Over the past two months, Darlene E. Jamison, the leader of the RE/MAX affiliate Jamison, sends more texts and makes more calls. She and her husband, Kevin, “plant the seeds” by asking previous clients to consider them for future moves and trying to find new ones as the housing market changes.
“It’s been so crowded all summer that you didn’t have to go through that,” said Jamieson, who works throughout the Philadelphia area. “They were coming left and right, buyers and sellers.”
Home buying and selling usually slows down this time of year as the holidays approach. But a year ago, Mortgage interest rates About 3% kept buyer demand higher than normal. Not only is seasonality back on the market, but so is it Home sales are slower than usual.
Earlier this year and last year, real estate agents didn’t have to look far to find buyers willing to take advantage of Low interest rate And sellers who wanted to take advantage of the competition between buyers helped them Home prices are going up. Now, with fewer buyers and sellers in the marketplace, agents are relying on both new, time-tested methods and new ways to reach people.
Jamieson said using social media to find clients has become standard for real estate agents, but it’s limiting. Messaging works, she said, and calling too is always a good bet, “especially if you haven’t spoken to someone in a while, because you never know who knows who’s looking.”
Agents make a lot of calls and meet with previous clients. They host holiday parties and food drives. Some send cards that look like handwritten messages but have been crafted by a robot to save time.
“I can tell you the phone is not ringing like it used to,” said Philadelphia agent Maria Quattrone, founder and CEO of Maria Quattrone & Associates and owner of RE/MAX @ HOME.
“This is the market it should be,” she said. People who have to buy or sell for one reason or another are still active. Perhaps you are expecting a family of twins and need more space. Perhaps the mother died and left a house that needs to be sold. Acceptance of a dream job may mean relocation.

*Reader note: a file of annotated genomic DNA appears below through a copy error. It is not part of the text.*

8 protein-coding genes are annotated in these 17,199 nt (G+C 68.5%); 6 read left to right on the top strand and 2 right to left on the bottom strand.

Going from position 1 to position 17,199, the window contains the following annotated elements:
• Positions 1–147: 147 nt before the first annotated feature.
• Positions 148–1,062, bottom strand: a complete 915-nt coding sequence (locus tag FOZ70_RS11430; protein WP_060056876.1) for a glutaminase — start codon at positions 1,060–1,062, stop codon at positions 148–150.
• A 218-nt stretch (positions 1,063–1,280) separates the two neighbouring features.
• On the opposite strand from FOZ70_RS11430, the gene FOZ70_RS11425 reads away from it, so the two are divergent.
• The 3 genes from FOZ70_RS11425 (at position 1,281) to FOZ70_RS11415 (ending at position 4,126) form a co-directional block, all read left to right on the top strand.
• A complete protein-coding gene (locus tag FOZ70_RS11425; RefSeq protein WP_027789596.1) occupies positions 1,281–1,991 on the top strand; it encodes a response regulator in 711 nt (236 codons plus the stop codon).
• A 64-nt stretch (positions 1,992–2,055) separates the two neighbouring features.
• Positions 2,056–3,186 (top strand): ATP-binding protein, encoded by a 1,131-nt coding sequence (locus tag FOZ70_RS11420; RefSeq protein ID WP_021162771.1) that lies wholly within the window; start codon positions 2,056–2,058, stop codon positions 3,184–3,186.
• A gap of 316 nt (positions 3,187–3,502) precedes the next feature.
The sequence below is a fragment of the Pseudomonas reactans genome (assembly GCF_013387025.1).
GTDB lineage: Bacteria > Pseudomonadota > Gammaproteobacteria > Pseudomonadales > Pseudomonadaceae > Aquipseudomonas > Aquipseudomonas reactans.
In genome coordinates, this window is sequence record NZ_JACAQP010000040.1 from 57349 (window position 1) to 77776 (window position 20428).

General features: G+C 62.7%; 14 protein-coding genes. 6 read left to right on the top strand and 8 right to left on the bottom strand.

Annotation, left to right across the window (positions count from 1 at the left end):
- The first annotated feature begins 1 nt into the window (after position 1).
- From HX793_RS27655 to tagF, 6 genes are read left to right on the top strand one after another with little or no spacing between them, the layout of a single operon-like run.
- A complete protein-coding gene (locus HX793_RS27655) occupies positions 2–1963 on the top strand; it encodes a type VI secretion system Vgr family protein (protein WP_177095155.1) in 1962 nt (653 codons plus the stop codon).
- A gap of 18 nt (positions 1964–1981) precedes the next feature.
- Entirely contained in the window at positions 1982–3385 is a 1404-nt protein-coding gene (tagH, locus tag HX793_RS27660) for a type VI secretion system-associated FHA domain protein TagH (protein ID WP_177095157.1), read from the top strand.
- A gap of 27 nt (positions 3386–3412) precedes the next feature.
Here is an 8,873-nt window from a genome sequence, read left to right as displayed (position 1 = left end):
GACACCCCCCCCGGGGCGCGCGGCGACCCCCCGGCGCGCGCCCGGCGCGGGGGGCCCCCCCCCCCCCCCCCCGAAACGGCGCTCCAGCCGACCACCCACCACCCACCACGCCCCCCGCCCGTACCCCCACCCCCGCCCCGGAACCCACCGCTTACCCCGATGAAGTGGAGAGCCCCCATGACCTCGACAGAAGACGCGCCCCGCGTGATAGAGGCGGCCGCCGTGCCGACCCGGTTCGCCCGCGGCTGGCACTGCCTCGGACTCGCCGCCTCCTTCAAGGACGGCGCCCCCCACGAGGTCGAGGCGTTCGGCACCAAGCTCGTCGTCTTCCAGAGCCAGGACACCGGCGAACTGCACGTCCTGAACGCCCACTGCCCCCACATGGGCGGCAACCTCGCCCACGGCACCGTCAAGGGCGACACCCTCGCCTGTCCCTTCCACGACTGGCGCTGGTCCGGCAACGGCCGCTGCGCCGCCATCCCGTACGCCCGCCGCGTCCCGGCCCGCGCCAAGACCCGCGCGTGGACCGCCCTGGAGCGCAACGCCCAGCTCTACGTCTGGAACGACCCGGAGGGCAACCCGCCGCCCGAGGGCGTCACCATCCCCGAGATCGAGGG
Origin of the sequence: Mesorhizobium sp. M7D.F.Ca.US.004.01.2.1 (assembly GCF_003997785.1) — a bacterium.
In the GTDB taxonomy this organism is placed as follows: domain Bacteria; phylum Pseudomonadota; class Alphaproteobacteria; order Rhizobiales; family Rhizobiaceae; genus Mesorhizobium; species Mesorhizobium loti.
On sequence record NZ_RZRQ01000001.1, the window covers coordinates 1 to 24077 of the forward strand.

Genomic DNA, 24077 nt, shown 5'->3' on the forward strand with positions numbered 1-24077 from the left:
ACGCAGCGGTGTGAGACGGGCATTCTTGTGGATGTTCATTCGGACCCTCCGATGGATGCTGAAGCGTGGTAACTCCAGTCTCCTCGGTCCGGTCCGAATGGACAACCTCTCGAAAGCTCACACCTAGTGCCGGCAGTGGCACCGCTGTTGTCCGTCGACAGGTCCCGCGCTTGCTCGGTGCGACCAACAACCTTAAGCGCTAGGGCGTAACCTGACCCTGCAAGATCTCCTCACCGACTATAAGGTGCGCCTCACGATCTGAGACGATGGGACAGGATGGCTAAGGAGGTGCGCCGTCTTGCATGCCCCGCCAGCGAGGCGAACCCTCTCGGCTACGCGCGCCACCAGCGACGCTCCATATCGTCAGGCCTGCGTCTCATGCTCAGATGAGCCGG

“We have to talk to more people to find people to call,” said Quattron, whose team of about 20 makes calls every day.
“And fewer people answer the phones,” she said. “Fewer people want to do anything.”
Real estate agents know that the market fluctuates. For years, Quatron said, so many buyers were looking for homes that agents didn’t need to be as skilled at finding clients. Over her two decades in the industry, she said, she knows what it means to “really work” in business.
“You have to work harder,” she said, “and you have to work differently.”
This year, Mark Silver, a real estate agent and consultant with Compass Real Estate in Philadelphia, began sending out a new type of card to past and prospective clients. The letters appear to be handwritten. But even though Silver coined the words, a robot in Arizona wrote them.
At a facility outside of Phoenix, 175 Handwrytten-owned robots can type up to 1,000 notes per day using human handwriting estimations. The robots jagged the edges of paragraphs, bent lines of text, and made repeated letters in a note look a little different. For an additional fee, customers can have the robots write in their specified handwriting.
The idea is to catch people’s attention and show up in the junk pile. People are more likely to look at handwritten mail. Handwrytten says recipients tend not to think twice about the actual writing.